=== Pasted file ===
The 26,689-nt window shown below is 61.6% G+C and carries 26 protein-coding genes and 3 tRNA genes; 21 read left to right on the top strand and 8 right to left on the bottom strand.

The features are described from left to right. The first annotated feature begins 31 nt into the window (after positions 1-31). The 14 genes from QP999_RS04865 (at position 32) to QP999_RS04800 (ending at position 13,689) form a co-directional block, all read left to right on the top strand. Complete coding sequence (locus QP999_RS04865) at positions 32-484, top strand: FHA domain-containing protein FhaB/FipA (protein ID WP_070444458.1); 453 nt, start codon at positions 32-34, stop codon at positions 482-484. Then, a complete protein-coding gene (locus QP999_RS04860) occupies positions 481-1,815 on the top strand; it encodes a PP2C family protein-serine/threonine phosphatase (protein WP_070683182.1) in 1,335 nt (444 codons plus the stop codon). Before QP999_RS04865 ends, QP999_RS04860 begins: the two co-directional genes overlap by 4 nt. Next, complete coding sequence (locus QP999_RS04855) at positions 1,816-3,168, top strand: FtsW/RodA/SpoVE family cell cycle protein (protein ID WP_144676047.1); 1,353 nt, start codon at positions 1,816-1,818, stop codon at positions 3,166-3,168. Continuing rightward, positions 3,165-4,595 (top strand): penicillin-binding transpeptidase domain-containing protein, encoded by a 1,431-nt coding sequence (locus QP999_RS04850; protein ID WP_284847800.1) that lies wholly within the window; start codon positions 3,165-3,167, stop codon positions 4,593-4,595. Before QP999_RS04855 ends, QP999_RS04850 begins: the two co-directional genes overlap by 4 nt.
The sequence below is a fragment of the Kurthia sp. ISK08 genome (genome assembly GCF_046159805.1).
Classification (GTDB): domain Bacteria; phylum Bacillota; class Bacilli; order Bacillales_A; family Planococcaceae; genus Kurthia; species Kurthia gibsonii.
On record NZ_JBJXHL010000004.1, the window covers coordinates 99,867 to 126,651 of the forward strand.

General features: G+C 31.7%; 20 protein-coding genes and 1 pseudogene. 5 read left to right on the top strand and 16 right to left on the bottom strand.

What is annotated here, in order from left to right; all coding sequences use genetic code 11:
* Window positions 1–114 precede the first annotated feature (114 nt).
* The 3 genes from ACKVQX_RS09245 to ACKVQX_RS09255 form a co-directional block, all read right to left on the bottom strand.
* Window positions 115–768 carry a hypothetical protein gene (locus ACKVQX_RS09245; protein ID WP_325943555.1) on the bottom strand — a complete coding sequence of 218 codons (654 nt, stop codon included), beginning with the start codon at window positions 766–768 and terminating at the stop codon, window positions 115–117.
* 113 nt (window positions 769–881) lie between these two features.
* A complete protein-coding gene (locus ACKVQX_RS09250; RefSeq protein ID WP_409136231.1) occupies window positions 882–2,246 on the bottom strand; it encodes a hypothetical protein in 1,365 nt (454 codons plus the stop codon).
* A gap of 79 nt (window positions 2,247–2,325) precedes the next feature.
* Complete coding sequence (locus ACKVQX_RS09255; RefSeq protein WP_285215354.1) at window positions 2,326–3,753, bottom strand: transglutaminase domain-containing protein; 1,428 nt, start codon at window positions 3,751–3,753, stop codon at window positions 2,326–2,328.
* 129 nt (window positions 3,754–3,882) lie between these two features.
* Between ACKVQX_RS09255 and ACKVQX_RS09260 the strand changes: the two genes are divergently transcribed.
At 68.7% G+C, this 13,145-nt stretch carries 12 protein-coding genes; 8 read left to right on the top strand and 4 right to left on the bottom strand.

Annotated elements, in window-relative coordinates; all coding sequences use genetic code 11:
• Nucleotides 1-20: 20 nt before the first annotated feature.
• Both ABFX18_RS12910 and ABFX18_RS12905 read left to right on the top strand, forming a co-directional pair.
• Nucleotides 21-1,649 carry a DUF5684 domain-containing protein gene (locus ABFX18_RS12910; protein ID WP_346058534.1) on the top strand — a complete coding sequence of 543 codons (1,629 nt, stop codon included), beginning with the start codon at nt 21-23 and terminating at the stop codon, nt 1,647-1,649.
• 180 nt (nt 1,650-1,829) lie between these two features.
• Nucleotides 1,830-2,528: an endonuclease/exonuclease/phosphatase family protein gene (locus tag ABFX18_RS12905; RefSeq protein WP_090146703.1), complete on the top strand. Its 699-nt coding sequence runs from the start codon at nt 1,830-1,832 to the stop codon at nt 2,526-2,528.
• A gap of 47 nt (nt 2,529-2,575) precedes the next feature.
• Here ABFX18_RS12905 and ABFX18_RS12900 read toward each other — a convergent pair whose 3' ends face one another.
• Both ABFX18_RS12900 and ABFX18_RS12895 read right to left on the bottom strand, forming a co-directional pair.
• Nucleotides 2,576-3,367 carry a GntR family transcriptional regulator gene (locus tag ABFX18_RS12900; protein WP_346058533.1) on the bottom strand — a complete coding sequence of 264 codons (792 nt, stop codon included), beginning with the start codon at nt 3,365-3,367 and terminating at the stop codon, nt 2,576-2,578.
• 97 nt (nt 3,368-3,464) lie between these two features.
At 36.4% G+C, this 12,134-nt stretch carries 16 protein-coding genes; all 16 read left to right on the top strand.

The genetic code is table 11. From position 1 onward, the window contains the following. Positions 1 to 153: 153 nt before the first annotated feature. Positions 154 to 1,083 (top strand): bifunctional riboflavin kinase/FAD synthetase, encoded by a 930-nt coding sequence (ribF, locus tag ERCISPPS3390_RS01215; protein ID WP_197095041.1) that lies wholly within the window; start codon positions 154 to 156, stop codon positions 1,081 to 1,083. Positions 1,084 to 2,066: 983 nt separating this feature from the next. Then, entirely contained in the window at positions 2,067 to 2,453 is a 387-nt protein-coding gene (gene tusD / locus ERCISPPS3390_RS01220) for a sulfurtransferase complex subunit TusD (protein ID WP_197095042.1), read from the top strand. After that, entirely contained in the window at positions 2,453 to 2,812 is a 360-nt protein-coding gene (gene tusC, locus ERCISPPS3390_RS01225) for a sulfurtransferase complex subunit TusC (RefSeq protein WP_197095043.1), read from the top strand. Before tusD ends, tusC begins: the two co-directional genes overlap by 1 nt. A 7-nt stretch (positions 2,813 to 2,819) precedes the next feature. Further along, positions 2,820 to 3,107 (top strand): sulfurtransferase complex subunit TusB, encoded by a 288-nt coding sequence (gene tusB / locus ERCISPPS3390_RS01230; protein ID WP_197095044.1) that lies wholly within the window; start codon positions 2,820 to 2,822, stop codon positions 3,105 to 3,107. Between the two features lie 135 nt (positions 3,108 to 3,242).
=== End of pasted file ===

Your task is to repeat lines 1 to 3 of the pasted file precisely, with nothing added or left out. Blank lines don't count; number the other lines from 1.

The 26,689-nt window shown below is 61.6% G+C and carries 26 protein-coding genes and 3 tRNA genes; 21 read left to right on the top strand and 8 right to left on the bottom strand.

The features are described from left to right. The first annotated feature begins 31 nt into the window (after positions 1-31). The 14 genes from QP999_RS04865 (at position 32) to QP999_RS04800 (ending at position 13,689) form a co-directional block, all read left to right on the top strand. Complete coding sequence (locus QP999_RS04865) at positions 32-484, top strand: FHA domain-containing protein FhaB/FipA (protein ID WP_070444458.1); 453 nt, start codon at positions 32-34, stop codon at positions 482-484. Then, a complete protein-coding gene (locus QP999_RS04860) occupies positions 481-1,815 on the top strand; it encodes a PP2C family protein-serine/threonine phosphatase (protein WP_070683182.1) in 1,335 nt (444 codons plus the stop codon). Before QP999_RS04865 ends, QP999_RS04860 begins: the two co-directional genes overlap by 4 nt. Next, complete coding sequence (locus QP999_RS04855) at positions 1,816-3,168, top strand: FtsW/RodA/SpoVE family cell cycle protein (protein ID WP_144676047.1); 1,353 nt, start codon at positions 1,816-1,818, stop codon at positions 3,166-3,168. Continuing rightward, positions 3,165-4,595 (top strand): penicillin-binding transpeptidase domain-containing protein, encoded by a 1,431-nt coding sequence (locus QP999_RS04850; protein ID WP_284847800.1) that lies wholly within the window; start codon positions 3,165-3,167, stop codon positions 4,593-4,595. Before QP999_RS04855 ends, QP999_RS04850 begins: the two co-directional genes overlap by 4 nt.
The sequence below is a fragment of the Kurthia sp. ISK08 genome (genome assembly GCF_046159805.1).